Michelle Rhee is starting to make me nervous.  I don’t mean giddy-excited nervous, but wincing, “uh-oh” nervous.  With her appearance on the cover of Time Magazine this week, she’s now officially the face of education reform in the U.S.

That face is wearing a scowl.  America, say goodbye to Wendy “One Day, All Children” Kopp.  Meet Michelle “I don’t give a crap” Rhee.  Education reformers, say hello to your new cover girl:

In many private encounters with officials, bureaucrats and even fundraisers–who have committed millions of dollars to help her reform the schools–she doesn’t smile or nod or do any of the things most people do to put others at ease. She reads her BlackBerry when people talk to her. I have seen her walk out of small meetings held for her benefit without a word of explanation. She says things most superintendents would not. “The thing that kills me about education is that it’s so touchy-feely,” she tells me one afternoon in her office. Then she raises her chin and does what I come to recognize as her standard imitation of people she doesn’t respect. Sometimes she uses this voice to imitate teachers; other times, politicians or parents. Never students. “People say, ‘Well, you know, test scores don’t take into account creativity and the love of learning,’” she says with a drippy, grating voice, lowering her eyelids halfway. Then she snaps back to herself. “I’m like, ‘You know what? I don’t give a crap.’ Don’t get me wrong. Creativity is good and whatever. But if the children don’t know how to read, I don’t care how creative you are. You’re not doing your job.”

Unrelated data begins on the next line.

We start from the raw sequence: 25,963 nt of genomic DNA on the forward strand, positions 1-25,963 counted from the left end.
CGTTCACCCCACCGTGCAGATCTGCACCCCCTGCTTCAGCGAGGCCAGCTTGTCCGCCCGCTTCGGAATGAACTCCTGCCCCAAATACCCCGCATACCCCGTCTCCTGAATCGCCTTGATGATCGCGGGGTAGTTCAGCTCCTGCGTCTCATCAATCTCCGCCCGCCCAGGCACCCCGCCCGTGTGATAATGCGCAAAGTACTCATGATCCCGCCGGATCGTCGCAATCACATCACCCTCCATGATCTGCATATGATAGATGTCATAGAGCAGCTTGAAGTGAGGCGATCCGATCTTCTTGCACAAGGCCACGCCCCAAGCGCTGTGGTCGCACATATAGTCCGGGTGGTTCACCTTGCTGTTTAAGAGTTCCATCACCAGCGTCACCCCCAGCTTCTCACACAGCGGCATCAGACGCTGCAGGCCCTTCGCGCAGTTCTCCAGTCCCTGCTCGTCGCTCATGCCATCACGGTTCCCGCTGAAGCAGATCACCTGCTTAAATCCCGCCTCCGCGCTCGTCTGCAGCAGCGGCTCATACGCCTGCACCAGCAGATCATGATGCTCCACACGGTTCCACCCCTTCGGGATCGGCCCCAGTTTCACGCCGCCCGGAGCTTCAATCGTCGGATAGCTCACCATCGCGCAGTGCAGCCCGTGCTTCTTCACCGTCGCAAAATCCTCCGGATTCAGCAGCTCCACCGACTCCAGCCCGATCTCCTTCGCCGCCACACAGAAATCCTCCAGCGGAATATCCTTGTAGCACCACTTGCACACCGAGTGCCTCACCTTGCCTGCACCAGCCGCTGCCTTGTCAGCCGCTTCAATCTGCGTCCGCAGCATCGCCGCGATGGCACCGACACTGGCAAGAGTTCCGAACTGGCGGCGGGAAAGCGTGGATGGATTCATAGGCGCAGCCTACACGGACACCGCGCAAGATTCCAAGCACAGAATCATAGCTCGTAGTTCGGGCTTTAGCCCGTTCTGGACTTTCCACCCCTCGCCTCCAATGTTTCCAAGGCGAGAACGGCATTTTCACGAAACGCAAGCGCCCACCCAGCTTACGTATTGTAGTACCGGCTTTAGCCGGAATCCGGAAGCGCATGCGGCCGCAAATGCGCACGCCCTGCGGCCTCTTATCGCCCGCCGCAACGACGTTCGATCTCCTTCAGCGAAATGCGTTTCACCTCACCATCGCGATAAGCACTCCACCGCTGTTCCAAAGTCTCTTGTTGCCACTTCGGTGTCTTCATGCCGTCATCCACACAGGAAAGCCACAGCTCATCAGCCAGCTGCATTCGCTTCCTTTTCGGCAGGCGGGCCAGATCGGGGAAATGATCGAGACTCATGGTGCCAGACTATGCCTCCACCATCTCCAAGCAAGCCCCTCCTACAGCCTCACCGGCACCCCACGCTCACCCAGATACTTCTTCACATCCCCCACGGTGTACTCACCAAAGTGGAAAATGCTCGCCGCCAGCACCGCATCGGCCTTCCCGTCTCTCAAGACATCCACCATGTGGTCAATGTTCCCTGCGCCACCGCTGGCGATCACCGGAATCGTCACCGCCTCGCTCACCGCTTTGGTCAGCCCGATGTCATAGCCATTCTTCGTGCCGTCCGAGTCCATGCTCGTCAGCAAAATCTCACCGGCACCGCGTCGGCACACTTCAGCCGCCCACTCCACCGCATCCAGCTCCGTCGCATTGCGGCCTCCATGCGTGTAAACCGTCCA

Saying ”the thing that kills me about education is that it’s so touchy-feely” is kind of like saying, ”The thing that kills me about accountancy is that it’s so detail-oriented.”  I’m as data-driven as the next guy, but education is now and always will be — must be — a people-driven enterprise.  People are the product.  The desire to successfully develop the capabilities of others is what gets teachers out of bed in the morning.